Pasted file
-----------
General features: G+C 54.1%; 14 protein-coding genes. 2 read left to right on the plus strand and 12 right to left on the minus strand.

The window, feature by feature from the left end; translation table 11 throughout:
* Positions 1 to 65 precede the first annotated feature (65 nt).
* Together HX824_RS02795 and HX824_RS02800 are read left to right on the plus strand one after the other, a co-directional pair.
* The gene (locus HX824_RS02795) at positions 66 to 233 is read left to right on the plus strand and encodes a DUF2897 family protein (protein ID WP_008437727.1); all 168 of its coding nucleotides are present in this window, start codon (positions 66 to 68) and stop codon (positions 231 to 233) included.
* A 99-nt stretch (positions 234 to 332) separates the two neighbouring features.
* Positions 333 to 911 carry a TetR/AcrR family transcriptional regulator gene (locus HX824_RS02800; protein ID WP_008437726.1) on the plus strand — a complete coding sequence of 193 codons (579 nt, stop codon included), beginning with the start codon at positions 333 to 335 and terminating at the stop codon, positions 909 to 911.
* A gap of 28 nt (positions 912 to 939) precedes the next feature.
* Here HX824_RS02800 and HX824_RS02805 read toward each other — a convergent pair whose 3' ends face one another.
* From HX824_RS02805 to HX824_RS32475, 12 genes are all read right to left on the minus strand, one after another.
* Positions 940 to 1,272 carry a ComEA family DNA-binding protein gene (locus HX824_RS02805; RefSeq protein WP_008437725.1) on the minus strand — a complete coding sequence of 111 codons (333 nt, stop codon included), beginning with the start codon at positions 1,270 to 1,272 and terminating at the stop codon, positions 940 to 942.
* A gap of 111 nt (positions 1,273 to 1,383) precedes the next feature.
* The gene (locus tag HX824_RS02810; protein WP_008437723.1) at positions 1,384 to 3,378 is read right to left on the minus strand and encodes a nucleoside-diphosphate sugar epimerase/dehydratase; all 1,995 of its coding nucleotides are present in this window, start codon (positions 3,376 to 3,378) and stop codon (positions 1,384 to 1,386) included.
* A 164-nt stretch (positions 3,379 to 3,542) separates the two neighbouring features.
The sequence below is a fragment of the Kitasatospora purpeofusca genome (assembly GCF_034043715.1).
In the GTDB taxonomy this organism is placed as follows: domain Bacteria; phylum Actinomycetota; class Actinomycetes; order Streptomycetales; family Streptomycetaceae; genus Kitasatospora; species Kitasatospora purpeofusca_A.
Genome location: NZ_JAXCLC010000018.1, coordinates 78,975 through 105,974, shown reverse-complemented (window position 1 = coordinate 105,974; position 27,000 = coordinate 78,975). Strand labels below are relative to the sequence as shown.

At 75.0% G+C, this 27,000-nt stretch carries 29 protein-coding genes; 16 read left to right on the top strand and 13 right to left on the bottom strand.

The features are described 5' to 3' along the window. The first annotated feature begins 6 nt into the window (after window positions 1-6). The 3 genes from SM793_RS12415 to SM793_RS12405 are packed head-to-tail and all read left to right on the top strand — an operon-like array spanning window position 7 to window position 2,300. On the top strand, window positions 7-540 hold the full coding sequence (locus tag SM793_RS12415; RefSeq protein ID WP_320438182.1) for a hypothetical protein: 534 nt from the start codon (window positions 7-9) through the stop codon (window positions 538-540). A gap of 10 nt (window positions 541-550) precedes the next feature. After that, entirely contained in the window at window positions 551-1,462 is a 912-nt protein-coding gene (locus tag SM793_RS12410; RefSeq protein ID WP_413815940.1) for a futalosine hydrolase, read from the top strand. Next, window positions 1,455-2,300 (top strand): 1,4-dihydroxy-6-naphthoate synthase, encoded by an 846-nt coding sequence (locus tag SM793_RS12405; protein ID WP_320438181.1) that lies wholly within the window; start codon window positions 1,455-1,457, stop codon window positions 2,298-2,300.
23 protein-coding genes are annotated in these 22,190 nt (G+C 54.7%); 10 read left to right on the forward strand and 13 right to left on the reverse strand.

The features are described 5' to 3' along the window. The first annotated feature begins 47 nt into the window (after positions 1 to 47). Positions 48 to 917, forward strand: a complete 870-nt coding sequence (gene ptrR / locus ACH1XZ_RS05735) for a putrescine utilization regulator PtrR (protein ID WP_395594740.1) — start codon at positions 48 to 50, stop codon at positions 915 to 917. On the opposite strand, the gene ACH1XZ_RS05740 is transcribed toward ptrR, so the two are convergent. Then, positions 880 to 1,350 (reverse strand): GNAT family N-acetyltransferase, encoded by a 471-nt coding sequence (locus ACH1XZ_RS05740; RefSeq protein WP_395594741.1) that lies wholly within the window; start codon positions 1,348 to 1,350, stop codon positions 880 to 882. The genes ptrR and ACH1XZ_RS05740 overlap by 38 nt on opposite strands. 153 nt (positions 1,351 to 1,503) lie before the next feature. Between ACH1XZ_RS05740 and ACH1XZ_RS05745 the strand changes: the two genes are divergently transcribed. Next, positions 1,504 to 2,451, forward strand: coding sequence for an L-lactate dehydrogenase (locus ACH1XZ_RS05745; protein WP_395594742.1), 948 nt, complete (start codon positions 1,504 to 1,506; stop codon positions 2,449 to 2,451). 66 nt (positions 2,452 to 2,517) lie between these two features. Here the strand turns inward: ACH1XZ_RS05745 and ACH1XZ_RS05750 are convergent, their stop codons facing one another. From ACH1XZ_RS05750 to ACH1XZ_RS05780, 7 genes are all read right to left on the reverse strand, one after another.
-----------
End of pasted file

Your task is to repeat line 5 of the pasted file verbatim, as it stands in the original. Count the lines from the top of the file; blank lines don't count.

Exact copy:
* The gene (locus HX824_RS02795) at positions 66 to 233 is read left to right on the plus strand and encodes a DUF2897 family protein (protein ID WP_008437727.1); all 168 of its coding nucleotides are present in this window, start codon (positions 66 to 68) and stop codon (positions 231 to 233) included.